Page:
Will We Stop at Nothing?
When it comes to the popularization of science, you already know
the answer for some of us. This is a story of a most unusual
intersection of science and popular culture in Brazil, in which I
was fortunate enough to play a tiny part. It is also a personal
The Carnaval of Carnivals
Rio de Janeiro's Carnaval is days of raucous celebration before
Lent. The highlight is a ritualized competition between
neighborhood-based "samba schools" that spend a whole year
and a multi-million-dollar budget preparing for a gargantuan,
one-time musical production. Massed 3,000-5,000 strong, the vividly
plumed members of the school dance through the
Sambódromo, an 800-meter-long coliseum devoted to
just this purpose. Each group parades for 90 minutes in a
choreographed fusion of story, song, dance and dress, tied together
by a theme, punctuated with floats, animated by the thunder and
syncopated variety of the bateria ("drum corps"
is an impoverished translation). Sambaing down the central
avenida, the cultural fault lines between favelas
(shantytowns) and affluent districts are momentarily forgotten. All
dancers dress in costumes called fantasias, coordinated
with the theme and the floats, and sing at the top of their voices
the thematic samba of the school, the samba de enredo.
Fourteen schools compete in the top league; the lowest-ranking can
be demoted to the minors.
A Carnavalesque Collaboration
I know you are wondering where the science comes in. Well, in 2003,
a talented young carnavalesco (the designer of a carnaval
parade; yes that's a profession in Brazil) named Paulo Barros
proposed to one of the less affluent samba schools, the Unidos da
Tijuca, a science theme for the February 22, 2004 parade. No one had
gone down this road before—typical Carnaval themes are
Amazonia, African or Portuguese heritage, sex, the sea, television
stars et cetera. Unidos da Tijuca agreed to the plan, and
began preparing for "The Dream of Creation and the Creation of
the Dream: Art and Science in the Age of the Impossible."
Paulo Barros then approached the science-outreach group, called Casa
da Ciência, at the Universidade Federal do Rio de Janeiro
(UFRJ). The enthusiastic Casa da Ciência crowd loved the idea,
and worked with the samba school for a year to get ready. The
results showed, from the words of the theme samba to the costumes.
So What Was Roald Doing There?
The vast majority of Brazilian scientists, even some who usually
left town during Carnaval, were supportive of this incredible
opportunity for science to interact with popular culture. The United
States equivalent might be a science-themed halftime show at the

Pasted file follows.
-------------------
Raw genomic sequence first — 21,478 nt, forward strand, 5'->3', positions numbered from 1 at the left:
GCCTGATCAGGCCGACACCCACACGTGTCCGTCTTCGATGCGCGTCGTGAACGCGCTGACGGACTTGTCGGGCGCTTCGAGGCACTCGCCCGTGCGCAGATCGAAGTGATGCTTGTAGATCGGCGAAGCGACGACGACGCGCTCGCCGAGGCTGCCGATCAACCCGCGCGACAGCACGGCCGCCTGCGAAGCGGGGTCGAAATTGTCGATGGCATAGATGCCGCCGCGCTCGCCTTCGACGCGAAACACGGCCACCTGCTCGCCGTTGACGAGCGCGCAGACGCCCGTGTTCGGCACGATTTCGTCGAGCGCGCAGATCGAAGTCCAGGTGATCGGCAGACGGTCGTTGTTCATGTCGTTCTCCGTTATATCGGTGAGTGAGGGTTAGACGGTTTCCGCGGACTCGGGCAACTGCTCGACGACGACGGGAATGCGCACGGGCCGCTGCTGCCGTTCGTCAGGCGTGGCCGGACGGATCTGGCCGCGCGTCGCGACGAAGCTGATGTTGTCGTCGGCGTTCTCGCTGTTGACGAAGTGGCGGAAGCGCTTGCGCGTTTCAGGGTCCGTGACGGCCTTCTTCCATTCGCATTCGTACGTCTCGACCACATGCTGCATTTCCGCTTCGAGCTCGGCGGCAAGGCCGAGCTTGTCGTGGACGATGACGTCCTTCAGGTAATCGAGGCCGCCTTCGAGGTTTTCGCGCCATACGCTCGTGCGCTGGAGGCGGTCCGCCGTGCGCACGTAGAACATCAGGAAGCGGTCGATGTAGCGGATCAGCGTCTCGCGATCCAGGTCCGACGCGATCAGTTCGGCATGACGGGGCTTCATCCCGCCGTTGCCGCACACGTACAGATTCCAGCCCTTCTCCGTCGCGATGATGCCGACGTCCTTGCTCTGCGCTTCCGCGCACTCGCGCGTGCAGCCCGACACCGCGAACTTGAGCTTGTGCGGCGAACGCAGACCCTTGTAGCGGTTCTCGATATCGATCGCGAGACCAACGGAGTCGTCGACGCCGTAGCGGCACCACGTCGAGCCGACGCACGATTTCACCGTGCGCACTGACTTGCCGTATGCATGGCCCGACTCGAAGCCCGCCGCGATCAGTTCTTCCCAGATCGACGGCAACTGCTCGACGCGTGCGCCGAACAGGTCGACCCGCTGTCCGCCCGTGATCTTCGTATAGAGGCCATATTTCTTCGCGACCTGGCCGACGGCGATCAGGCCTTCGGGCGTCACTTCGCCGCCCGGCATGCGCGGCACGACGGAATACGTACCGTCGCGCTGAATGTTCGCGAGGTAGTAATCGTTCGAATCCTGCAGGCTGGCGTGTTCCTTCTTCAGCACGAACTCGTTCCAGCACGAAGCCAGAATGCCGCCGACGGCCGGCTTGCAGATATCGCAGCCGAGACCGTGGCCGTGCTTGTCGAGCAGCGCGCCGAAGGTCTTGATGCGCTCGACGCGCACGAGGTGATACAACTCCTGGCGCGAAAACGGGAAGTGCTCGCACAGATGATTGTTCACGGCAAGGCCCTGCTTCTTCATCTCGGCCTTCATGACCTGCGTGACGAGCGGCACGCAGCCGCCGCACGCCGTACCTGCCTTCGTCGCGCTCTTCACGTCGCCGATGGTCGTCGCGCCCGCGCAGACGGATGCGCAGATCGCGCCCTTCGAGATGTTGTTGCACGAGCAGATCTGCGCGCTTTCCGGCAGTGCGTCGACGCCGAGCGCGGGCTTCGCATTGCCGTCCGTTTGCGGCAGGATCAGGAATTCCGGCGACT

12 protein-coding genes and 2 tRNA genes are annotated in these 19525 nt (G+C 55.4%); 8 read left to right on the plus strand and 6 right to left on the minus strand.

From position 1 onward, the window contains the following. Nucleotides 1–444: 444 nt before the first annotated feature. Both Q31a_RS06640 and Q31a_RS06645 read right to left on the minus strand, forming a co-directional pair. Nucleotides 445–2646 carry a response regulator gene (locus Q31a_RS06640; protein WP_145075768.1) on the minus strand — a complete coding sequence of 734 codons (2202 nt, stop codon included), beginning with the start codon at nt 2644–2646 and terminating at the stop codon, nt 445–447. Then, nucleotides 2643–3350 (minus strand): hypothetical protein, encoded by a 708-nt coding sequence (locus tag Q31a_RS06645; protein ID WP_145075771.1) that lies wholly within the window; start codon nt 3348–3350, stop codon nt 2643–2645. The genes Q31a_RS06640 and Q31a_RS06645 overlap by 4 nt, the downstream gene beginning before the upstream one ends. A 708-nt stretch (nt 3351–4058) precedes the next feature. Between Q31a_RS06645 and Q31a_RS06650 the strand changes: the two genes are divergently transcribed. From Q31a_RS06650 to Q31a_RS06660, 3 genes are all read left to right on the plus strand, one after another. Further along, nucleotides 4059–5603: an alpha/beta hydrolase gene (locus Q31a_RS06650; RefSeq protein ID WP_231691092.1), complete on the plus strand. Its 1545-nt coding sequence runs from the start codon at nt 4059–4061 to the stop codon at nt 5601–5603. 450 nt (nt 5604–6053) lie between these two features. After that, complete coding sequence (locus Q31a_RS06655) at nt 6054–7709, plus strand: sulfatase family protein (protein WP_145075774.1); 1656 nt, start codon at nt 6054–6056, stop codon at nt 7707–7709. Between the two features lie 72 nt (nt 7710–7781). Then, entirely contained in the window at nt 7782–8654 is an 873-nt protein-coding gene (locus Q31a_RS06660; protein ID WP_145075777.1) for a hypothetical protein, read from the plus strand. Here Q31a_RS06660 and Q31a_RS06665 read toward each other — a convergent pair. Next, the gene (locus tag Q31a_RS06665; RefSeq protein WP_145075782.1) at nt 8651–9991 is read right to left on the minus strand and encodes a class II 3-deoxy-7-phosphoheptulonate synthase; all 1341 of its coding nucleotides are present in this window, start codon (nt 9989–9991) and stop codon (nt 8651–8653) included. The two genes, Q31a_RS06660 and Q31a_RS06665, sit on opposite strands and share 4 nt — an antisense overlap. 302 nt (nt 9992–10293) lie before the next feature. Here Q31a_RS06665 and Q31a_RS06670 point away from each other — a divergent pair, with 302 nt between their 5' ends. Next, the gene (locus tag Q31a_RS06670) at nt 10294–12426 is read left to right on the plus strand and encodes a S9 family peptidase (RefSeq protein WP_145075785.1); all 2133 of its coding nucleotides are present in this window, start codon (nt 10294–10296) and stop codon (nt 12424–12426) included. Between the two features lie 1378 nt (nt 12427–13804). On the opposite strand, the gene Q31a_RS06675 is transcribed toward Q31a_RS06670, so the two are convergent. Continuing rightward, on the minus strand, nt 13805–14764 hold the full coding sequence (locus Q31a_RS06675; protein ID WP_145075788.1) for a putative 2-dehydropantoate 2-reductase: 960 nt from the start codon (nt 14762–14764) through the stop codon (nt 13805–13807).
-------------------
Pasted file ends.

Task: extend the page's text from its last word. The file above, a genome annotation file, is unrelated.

Yet Barros's show was assuredly carnivalesque—not only in its
traditional suspension of everyday prohibitions, but also in
Bahktin's sense, in its mocking of authority. In some instances,
scientific authority was the butt of the joke: The parade included
floats and dancers that played to the worst stereotypes, such as a
troop of Frankenstein's monsters and a bevy of reanimated mummies.
A month before the festival, the press found a critic who said what
you'd expect—that there was a real risk of reinforcing
misguided stereotypes in the floats. At the same time, some Carnaval
mavens were criticizing the Unidos da Tijuca for their choice of a
"difficult" theme. I suspect that the Casa da
Ciência people sat down for a strategy session and decided
that it might help if a well-known scientist from outside the
country would give them needed support. Richard Feynman, who played
in a bateria 50 years ago, was unavailable, having died in 1988. I
can imagine one of them saying "Who would be crazy enough to so
this?" And my friend Antonio Carlos Pavão from Recife
probably said "I know, Roald!"
So they asked me, three weeks before Carnaval. As you can tell from
the sleek blue denizens of one of the floats (and these are the tame
images), Unidos da Tijuca didn't want me for my body. Not for my
mind either. True, I thought that the shapes around the bottom of
the alchemy and chemistry float were atomic orbitals (the subjects
of my research), but they were pills.
The samba school wanted me for the publicity I would generate and
the good things I would say about the science in the parade. I knew
that, and it was fine—I agreed to be used for a good purpose.
And I would be in Carnaval: The other scientists and I were all
dressed as Alberto Santos-Dumont. Santos-Dumont was the revered
Brazilian aviator who, in Paris, pioneered dirigible airships and
lay claim to the first sustained, heavier-than-air flight (his
biography was reviewed in American Scientist,
September-October 2003). The assertion is arguable—everywhere
except the U.S., of course, which unconditionally deifies the Wright
brothers. The costuming choice made for good newspaper questions for
me, the American.
And the Winner Is…
The star of the parade was one of Barros's floats called
Criação da Vida, or Creation of Life. One hundred
twenty-three young people, spray-painted blue-black, were strapped
onto this pyramid, and they performed a spectacular choreographed
dance as it moved through the Sambódromo. At times their arms
and bodies evoked the helices of DNA and proteins; at times they
just celebrated life.
To the surprise of the Carnaval, Unidos da Tijuca won second place.
It had never ranked higher than fifth in the top league. Much of the
credit goes to Paulo Barros's theme and the Casa da Ciência's
efforts. Science will be back at Carnaval in the years to come.
I am grateful to the Casa da Ciência of UFRJ,
including Fátima Brito and her dedicated gang, to Unidos
da Tijuca (Fernando Horta, president), to Antonio Carlos
Pavão of Universidade Federal de Pernambuco, Recife, for
getting me to Rio, and to Cornell University for paying for the trip.
© Roald Hoffmann